I never flew in the T4, but as a passenger in the B2 and B6. I remember sitting in the jump seat, rigged to the right of the pilot, and having an excellent view, although obviously blocking the escape hatch had there been an emergency. I recall how dark the sky was at FL 400 plus. At the time of my B2 flights (1956-1957), the Canberra had been experiencing run-away of the electric elevator trim, which had caused some crashes due to sudden pitch-up. It didn't happen to me though!

Laurence
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Old 8th Oct 2011, 10:29
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l.garey: Most interesting, to learn that in later years the Canberra T4 was in fact fitted with ejection seats, as evidenced by the sad accident you refer to, in 2004.

But my flight took place some 47 years previously in 1957, and I am absolutely certain that the aircraft was NOT equipped with such seats. It is hardly the sort of thing that would escape one's notice, I distinctly recall that my joy at getting a trip in such a splendid aircraft was tempered by a certain concern about escape should things go wrong. It seems that I must have been in an earlier version of the dual control trainer.
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Old 8th Oct 2011, 10:32
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Laurence

I believe that the first Canberra T.4s were not fitted with ejection seats. These came later.

CC
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Old 8th Oct 2011, 11:02
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I am just checking in "English Electric Canberra" by Beamont and Reed (1984). They make no reference to early T4s being without ejector seats. Quote: "Entry ... was also complicated by the complex sliding ejector seat of the instructor". As the prototype T4 (WM467) first flew in 1952, I take it that it already had ejector seats. So it is interesting that 603DX so clearly remembers his not being so equipped in 1957. I wonder, do you recall the serial of the T4 you flew in?

Laurence
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Old 8th Oct 2011, 11:29
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Unfortunately, no. On leaving home for university my mother threw out much of my accumulated "bumph", including my log book recording all flights and aircraft serial numbers! (I was not pleased.)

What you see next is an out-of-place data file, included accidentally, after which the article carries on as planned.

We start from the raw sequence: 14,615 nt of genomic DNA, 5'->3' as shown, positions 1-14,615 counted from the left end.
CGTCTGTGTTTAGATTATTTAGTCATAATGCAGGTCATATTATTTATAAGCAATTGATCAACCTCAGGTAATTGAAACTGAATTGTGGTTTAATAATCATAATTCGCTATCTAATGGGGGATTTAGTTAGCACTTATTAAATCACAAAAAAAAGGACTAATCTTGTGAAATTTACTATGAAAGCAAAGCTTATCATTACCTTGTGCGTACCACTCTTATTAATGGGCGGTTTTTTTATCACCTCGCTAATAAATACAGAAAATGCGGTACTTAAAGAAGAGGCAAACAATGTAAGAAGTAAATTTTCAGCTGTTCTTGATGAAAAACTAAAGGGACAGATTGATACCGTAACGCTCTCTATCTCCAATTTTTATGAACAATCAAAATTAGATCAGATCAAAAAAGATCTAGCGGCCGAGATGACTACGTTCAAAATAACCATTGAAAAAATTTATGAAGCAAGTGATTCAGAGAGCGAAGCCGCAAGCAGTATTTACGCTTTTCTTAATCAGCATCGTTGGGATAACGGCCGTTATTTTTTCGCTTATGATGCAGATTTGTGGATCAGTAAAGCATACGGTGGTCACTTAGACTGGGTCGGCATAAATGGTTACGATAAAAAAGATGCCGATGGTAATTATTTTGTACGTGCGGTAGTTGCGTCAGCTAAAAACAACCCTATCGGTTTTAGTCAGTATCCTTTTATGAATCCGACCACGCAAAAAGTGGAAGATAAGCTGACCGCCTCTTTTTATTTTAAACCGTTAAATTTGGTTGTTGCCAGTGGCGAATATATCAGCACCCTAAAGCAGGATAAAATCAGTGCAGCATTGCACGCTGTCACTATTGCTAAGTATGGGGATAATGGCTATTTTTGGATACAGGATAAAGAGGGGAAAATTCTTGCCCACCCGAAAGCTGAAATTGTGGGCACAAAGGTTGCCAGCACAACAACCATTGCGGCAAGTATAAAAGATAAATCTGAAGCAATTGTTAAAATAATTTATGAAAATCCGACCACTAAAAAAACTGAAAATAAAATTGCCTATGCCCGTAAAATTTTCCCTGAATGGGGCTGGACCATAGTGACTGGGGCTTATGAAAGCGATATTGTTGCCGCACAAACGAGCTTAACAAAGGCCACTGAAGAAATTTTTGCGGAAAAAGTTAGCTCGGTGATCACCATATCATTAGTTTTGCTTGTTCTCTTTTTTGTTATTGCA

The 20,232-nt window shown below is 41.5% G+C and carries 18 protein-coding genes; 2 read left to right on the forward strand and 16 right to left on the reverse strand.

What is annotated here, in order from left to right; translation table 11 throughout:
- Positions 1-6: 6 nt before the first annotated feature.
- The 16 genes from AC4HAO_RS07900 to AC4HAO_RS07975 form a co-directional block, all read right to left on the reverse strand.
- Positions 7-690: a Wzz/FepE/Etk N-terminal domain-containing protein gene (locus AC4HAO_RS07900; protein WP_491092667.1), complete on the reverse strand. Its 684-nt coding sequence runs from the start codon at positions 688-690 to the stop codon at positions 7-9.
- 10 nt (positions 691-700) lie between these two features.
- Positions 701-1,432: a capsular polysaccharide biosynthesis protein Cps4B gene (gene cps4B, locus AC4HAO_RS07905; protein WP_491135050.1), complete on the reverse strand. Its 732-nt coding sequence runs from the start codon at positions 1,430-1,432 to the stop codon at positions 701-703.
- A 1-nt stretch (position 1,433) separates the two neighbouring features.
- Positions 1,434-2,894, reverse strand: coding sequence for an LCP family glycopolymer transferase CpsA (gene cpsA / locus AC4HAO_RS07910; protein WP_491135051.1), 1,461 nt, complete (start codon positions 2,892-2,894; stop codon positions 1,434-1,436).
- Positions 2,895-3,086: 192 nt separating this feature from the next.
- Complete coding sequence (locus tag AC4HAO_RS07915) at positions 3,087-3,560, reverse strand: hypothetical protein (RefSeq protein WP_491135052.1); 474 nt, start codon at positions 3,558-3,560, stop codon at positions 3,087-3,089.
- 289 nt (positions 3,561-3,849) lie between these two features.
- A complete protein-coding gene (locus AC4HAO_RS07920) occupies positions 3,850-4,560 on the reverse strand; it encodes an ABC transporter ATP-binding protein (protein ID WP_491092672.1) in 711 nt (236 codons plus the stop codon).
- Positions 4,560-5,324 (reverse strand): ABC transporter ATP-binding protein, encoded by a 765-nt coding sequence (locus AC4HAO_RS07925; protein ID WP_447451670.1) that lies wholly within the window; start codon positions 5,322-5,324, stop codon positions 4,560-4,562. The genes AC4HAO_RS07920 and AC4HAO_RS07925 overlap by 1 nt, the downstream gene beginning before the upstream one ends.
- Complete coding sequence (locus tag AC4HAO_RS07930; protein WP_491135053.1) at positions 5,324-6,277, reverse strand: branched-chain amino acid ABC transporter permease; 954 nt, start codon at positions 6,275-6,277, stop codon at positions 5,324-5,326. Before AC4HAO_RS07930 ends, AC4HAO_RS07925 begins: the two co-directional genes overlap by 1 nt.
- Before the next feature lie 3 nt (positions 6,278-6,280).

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Old 8th Oct 2011, 11:35
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Pity! We might have been able to follow it up. It is certainly worth asking on here if any Canberra pilots remember a T4 without bang seats. I shall do this to my only remaining Canberra jockey friend!

Laurence
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Old 8th Oct 2011, 12:00
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re T4 ejection seats

There was some discussion here:
231 OCU Bassinbourn - 1955 era - Canberras [Archive] - PPRuNe Forums

and WHAT KIND OF SEAT WAS THAT states that the Martin Baker Mk 2 and 3 were fitted "Post 1963".

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Old 8th Oct 2011, 13:17
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Your two links seem to confirm that some T4's (prior to 1963) did not have ejection seats, and this would tend to support my memory of the experience. The following points are also relevant, I think:
  • There were no ejection handles at the seat tops above our heads.
  • A conventional Irvin parachute was put on before entering the aircraft, exactly the same as those I wore for the Chipmunk flights. (I believe that MB seats have special built-in parachute packs as part of the escape system).
  • No instruction at all was given before the flight regarding operation of ejection seats.
I find it very difficult to consider that despite my strong recollections, I might actually have been sitting in a primed bang seat without knowing it! The potential danger of such a situation is obvious; as one scrambled into the right hand seat it would have been possible to grab a handhold and inadvertently fire the damned thing! And there was no red safety disc and removable pin to guard against such a catastrophe. No, I am as certain as I could be, that there were no such seats fitted in that particular aircraft.
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Old 8th Oct 2011, 13:20
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Hi Laurence
Link to 527sqn article...

I